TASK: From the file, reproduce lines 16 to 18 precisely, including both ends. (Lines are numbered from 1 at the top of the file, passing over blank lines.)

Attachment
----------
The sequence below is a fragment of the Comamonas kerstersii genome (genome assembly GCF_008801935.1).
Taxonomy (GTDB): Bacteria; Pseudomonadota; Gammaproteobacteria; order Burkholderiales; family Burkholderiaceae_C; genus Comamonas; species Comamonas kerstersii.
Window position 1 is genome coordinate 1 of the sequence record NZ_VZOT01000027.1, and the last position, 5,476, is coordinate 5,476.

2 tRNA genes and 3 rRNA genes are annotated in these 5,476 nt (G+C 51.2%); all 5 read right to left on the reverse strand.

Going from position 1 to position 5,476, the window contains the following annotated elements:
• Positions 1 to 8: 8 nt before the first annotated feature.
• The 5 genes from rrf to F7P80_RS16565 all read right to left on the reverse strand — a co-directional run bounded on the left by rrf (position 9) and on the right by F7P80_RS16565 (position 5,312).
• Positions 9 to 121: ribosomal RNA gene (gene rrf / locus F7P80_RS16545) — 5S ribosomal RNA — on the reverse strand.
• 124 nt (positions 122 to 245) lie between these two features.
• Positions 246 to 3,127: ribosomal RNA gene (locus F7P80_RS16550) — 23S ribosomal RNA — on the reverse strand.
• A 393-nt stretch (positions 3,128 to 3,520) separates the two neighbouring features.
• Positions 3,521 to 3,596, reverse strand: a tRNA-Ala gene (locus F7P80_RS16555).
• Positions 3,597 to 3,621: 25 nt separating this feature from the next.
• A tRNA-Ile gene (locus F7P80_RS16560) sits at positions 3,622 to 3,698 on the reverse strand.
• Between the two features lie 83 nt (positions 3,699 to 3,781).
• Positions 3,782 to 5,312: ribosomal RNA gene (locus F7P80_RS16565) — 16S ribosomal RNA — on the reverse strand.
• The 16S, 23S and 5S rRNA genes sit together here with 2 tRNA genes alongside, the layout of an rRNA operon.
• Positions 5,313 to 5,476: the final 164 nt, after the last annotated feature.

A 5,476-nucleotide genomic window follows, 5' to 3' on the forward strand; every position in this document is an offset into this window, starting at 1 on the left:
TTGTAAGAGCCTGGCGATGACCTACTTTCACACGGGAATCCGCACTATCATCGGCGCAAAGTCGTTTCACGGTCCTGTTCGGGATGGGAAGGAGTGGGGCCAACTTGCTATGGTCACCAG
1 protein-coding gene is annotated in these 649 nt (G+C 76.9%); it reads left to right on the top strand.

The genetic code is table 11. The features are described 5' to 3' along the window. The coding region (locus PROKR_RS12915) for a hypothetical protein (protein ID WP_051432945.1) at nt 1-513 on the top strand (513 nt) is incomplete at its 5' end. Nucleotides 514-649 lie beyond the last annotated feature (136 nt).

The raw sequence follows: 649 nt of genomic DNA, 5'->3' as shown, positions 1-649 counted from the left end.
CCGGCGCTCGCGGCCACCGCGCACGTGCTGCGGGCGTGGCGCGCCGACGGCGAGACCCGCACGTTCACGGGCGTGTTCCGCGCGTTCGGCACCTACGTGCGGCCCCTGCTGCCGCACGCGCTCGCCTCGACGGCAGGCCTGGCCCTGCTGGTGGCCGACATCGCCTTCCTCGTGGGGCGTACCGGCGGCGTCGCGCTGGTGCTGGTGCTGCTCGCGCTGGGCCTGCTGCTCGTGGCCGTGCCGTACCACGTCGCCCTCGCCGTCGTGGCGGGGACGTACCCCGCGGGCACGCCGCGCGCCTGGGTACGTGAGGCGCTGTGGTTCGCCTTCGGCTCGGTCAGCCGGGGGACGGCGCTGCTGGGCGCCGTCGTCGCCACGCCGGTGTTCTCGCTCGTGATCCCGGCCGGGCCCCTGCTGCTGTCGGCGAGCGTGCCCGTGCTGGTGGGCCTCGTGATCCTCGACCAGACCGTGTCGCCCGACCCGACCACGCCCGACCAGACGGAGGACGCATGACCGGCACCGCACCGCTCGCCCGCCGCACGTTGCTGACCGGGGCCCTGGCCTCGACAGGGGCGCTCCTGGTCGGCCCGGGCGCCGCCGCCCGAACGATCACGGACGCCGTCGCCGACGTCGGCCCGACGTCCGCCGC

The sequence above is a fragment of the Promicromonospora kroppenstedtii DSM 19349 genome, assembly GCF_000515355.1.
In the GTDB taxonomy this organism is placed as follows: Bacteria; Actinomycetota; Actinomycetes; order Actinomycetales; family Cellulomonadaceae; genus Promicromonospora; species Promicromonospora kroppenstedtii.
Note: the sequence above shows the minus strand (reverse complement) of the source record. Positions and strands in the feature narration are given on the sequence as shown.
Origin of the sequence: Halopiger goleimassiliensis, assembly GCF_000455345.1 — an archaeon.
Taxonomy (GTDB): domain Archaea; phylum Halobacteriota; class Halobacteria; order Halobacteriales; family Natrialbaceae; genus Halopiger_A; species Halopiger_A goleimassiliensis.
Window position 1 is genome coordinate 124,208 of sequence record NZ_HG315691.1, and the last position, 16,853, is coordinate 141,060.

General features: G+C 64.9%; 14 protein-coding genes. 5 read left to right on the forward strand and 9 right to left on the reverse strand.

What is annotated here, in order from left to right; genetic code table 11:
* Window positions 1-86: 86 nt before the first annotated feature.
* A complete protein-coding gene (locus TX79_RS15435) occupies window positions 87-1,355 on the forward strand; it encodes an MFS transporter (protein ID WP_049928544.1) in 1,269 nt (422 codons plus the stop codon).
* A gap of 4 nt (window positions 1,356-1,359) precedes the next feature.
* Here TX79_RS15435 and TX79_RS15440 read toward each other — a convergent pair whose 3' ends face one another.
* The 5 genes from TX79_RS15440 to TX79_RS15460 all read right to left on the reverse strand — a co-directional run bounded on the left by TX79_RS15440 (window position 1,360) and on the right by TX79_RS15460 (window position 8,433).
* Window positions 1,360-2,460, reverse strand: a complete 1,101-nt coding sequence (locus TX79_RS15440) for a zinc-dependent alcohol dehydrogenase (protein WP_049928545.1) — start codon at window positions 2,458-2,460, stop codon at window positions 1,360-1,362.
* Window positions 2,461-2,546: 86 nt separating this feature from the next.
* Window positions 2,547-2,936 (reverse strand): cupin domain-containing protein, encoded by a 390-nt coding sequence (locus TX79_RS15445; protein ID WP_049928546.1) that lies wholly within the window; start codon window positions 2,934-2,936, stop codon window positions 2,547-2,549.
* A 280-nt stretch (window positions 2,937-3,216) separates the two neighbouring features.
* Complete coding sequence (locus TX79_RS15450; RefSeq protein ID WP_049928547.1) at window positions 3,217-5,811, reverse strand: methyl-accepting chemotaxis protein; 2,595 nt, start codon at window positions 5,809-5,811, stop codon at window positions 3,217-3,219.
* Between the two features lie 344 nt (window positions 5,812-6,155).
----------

• Positions 3,782 to 5,312: ribosomal RNA gene (locus F7P80_RS16565) — 16S ribosomal RNA — on the reverse strand.
• The 16S, 23S and 5S rRNA genes sit together here with 2 tRNA genes alongside, the layout of an rRNA operon.
• Positions 5,313 to 5,476: the final 164 nt, after the last annotated feature.